Identification and characterization of two novel classes of small RNAs in the mouse germline: Retrotransposon-derived siRNAs in oocytes and germline small RNAs in testes

Toshiaki Watanabe, Atsushi Takeda, Tomoyuki Tsukiyama, Kazuyuki Mise, Tetsuro Okuno, Hiroyuki Sasaki, Naojiro Minami, Hiroshi Imai

Research output: Contribution to journalArticle

433 Citations (Scopus)

Abstract

Small RNAs ranging in size between 18 and 30 nucleotides (nt) are found in many organisms including yeasts, plants, and animals. Small RNAs are involved in the regulation of gene expression through translational repression, mRNA degradation, and chromatin modification. In mammals, microRNAs (miRNAs) are the only small RNAs that have been well characterized. Here, we have identified two novel classes of small RNAs in the mouse germline. One class consists of ∼20- to 24-nt small interfering RNAs (siRNAs) from mouse oocytes, which are derived from retroelements including LINE, SINE, and LTR retrotransposons. Addition of retrotransposon-derived sequences to the 3′ untranslated region (UTR) of a reporter mRNA destabilizes the mRNA significantly when injected into full-grown oocytes. These results suggest that retrotransposons are suppressed through the RNAi pathway in mouse oocytes. The other novel class of small RNAs is 26- to 30-nt germline small RNAs (gsRNAs) from testes. gsRNAs are expressed during spermatogenesis in a developmentally regulated manner, are mapped to the genome in clusters, and have strong strand bias. These features are reminiscent of Tetrahymena ∼23- to 24-nt small RNAs and Caenorhabditis elegans X-cluster small RNAs. A conserved novel small RNA pathway may be present in diverse animals.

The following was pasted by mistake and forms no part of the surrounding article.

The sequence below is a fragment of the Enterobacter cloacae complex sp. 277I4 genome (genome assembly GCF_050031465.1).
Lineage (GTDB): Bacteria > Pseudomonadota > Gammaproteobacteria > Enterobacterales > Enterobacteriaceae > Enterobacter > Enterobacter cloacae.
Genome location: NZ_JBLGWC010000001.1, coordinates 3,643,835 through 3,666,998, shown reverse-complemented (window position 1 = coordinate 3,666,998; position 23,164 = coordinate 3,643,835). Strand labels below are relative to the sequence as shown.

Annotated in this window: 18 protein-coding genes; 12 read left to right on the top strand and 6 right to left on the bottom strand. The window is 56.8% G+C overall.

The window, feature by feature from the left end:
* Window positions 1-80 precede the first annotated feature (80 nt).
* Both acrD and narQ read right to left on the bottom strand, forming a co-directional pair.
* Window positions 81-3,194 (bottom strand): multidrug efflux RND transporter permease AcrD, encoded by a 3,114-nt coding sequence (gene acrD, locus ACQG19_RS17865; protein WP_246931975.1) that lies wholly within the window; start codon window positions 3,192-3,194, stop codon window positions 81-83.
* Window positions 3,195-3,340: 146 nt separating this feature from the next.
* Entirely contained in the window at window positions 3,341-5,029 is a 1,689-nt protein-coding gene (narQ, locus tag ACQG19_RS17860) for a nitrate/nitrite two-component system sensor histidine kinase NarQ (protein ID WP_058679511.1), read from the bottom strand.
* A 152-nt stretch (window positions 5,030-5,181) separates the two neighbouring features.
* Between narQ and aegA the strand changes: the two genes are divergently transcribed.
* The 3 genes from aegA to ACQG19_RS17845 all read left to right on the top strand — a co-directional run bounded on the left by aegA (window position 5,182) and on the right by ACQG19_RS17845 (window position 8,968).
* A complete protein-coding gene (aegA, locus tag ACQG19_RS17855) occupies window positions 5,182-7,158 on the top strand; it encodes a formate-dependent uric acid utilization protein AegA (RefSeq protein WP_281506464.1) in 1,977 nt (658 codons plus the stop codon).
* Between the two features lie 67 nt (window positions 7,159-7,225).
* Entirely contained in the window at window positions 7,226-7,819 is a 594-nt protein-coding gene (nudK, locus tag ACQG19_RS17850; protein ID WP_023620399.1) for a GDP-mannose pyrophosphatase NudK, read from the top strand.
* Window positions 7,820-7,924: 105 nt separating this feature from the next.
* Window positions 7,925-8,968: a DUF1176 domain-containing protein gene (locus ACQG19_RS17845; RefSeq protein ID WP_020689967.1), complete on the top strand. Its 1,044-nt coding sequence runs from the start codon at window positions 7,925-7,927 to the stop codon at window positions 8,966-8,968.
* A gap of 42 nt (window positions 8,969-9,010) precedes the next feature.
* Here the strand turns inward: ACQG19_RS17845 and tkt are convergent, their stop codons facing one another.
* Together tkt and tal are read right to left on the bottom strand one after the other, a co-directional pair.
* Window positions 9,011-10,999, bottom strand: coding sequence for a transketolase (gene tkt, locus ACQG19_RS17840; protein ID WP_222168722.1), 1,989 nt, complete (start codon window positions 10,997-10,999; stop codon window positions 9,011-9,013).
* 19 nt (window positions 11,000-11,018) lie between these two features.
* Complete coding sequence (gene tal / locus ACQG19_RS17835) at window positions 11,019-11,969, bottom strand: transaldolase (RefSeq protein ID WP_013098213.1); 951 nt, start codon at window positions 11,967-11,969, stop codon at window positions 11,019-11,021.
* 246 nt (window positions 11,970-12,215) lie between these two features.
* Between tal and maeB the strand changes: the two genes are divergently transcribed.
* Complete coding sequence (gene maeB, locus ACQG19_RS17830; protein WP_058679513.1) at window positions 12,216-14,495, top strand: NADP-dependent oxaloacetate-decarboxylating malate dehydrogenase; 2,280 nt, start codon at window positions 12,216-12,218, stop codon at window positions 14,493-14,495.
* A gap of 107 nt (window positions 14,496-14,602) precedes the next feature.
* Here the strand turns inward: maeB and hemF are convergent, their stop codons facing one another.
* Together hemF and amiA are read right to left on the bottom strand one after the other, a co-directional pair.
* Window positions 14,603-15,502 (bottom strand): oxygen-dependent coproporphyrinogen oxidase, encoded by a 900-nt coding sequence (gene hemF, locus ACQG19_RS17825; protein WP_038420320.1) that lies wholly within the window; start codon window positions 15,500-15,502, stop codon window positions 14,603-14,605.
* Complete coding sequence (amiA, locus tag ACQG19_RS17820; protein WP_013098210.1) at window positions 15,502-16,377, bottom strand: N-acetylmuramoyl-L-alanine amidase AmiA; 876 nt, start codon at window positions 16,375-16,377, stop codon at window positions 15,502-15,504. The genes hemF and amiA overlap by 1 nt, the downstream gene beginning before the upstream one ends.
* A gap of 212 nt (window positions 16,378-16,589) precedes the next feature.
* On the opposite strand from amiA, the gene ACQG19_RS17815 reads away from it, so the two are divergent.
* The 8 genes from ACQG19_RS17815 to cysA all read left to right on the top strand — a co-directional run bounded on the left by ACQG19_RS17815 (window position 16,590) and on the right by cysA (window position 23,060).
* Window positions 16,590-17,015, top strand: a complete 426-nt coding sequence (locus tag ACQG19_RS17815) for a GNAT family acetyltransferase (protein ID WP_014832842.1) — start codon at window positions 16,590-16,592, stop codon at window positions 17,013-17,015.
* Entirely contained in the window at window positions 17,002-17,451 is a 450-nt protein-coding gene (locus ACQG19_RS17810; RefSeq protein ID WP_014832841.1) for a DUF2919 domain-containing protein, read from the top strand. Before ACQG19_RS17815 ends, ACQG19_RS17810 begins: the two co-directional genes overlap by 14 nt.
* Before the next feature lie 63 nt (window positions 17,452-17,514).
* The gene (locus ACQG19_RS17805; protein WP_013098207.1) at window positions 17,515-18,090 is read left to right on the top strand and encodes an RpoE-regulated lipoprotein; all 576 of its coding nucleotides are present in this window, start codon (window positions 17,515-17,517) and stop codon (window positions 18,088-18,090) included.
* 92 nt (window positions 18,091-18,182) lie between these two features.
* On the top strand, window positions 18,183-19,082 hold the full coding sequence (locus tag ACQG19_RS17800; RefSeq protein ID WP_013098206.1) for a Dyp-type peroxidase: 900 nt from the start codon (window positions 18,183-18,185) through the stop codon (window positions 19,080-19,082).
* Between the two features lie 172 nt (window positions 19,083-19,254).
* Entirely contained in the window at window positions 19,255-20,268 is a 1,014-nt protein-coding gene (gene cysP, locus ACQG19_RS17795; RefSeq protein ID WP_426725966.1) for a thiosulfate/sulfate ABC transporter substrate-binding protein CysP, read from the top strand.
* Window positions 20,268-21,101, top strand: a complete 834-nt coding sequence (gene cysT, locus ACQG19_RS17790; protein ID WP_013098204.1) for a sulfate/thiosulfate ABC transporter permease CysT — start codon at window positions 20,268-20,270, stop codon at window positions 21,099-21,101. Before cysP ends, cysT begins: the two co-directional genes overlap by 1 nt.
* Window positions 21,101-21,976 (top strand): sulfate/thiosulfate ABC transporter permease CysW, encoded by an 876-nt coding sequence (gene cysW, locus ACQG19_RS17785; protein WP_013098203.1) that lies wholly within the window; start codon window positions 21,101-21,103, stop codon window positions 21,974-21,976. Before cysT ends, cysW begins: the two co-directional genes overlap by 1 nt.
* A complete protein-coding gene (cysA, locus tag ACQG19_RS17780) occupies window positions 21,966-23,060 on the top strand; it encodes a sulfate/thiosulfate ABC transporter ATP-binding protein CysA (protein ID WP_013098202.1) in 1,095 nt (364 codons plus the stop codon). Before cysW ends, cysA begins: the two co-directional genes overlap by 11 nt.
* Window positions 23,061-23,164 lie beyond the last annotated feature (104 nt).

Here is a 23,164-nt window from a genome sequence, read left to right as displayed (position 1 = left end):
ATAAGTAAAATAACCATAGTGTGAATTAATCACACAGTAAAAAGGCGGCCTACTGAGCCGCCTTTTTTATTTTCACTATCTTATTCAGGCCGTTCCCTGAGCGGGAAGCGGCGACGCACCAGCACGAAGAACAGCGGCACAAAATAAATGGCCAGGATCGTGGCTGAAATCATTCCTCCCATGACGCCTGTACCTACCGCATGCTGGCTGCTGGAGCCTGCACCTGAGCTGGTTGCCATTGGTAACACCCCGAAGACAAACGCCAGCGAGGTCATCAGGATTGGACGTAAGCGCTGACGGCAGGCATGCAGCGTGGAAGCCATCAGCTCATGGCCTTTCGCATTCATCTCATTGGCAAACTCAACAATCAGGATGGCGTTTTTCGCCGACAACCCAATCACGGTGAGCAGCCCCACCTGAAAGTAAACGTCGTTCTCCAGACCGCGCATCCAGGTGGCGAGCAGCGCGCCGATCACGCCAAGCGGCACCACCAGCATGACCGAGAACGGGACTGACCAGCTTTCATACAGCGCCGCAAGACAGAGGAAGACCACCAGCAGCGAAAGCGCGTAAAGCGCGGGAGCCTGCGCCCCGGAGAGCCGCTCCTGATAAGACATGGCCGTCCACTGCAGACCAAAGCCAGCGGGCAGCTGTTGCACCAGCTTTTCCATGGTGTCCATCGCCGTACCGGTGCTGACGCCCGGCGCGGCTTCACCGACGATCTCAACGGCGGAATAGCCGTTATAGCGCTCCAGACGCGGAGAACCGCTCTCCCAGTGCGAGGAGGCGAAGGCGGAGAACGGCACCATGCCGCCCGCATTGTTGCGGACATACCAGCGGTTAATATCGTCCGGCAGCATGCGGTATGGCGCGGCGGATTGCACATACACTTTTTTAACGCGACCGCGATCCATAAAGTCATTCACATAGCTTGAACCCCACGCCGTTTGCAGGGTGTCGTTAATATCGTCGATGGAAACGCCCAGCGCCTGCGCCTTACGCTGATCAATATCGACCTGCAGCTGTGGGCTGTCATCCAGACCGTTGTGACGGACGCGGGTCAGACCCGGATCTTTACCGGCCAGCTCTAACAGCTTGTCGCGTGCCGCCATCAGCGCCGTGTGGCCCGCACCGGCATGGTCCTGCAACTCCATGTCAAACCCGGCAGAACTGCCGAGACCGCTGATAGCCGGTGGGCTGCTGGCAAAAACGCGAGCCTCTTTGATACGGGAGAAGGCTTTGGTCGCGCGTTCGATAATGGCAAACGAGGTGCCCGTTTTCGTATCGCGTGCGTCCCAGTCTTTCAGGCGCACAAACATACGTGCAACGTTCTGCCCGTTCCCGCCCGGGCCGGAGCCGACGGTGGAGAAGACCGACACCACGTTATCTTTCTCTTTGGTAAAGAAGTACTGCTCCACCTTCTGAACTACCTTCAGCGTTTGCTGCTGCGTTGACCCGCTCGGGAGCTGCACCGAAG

Original languageEnglish
Pages (from-to)1732-1743
Number of pages12
JournalGenes and Development
Volume20
Issue number13
DOIs
Publication statusPublished - Jul 1 2006

All Science Journal Classification (ASJC) codes

  • Genetics
  • Developmental Biology

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